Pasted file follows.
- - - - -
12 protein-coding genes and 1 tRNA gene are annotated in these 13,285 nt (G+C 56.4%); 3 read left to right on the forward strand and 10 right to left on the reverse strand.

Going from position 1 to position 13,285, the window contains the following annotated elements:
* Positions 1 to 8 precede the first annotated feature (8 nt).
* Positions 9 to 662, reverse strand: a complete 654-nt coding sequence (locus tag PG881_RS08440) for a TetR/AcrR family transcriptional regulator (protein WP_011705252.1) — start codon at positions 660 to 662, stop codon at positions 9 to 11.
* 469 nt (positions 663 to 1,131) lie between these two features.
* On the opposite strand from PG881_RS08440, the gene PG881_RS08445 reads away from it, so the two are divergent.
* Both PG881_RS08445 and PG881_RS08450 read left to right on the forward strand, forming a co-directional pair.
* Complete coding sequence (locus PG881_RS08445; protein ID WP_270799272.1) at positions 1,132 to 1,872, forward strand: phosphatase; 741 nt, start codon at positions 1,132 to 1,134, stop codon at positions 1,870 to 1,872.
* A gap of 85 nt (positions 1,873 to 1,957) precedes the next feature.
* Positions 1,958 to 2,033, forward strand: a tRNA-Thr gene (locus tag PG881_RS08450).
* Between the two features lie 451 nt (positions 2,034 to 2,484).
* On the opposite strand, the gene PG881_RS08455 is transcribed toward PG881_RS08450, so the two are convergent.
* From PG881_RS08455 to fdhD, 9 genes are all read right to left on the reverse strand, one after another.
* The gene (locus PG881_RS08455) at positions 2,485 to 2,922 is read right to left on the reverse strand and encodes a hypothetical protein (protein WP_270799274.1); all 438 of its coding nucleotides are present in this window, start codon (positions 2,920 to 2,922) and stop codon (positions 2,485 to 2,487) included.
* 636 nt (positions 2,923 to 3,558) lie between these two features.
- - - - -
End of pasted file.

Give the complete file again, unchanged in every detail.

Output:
12 protein-coding genes and 1 tRNA gene are annotated in these 13,285 nt (G+C 56.4%); 3 read left to right on the forward strand and 10 right to left on the reverse strand.

Going from position 1 to position 13,285, the window contains the following annotated elements:
* Positions 1 to 8 precede the first annotated feature (8 nt).
* Positions 9 to 662, reverse strand: a complete 654-nt coding sequence (locus tag PG881_RS08440) for a TetR/AcrR family transcriptional regulator (protein WP_011705252.1) — start codon at positions 660 to 662, stop codon at positions 9 to 11.
* 469 nt (positions 663 to 1,131) lie between these two features.
* On the opposite strand from PG881_RS08440, the gene PG881_RS08445 reads away from it, so the two are divergent.
* Both PG881_RS08445 and PG881_RS08450 read left to right on the forward strand, forming a co-directional pair.
* Complete coding sequence (locus PG881_RS08445; protein ID WP_270799272.1) at positions 1,132 to 1,872, forward strand: phosphatase; 741 nt, start codon at positions 1,132 to 1,134, stop codon at positions 1,870 to 1,872.
* A gap of 85 nt (positions 1,873 to 1,957) precedes the next feature.
* Positions 1,958 to 2,033, forward strand: a tRNA-Thr gene (locus tag PG881_RS08450).
* Between the two features lie 451 nt (positions 2,034 to 2,484).
* On the opposite strand, the gene PG881_RS08455 is transcribed toward PG881_RS08450, so the two are convergent.
* From PG881_RS08455 to fdhD, 9 genes are all read right to left on the reverse strand, one after another.
* The gene (locus PG881_RS08455) at positions 2,485 to 2,922 is read right to left on the reverse strand and encodes a hypothetical protein (protein WP_270799274.1); all 438 of its coding nucleotides are present in this window, start codon (positions 2,920 to 2,922) and stop codon (positions 2,485 to 2,487) included.
* 636 nt (positions 2,923 to 3,558) lie between these two features.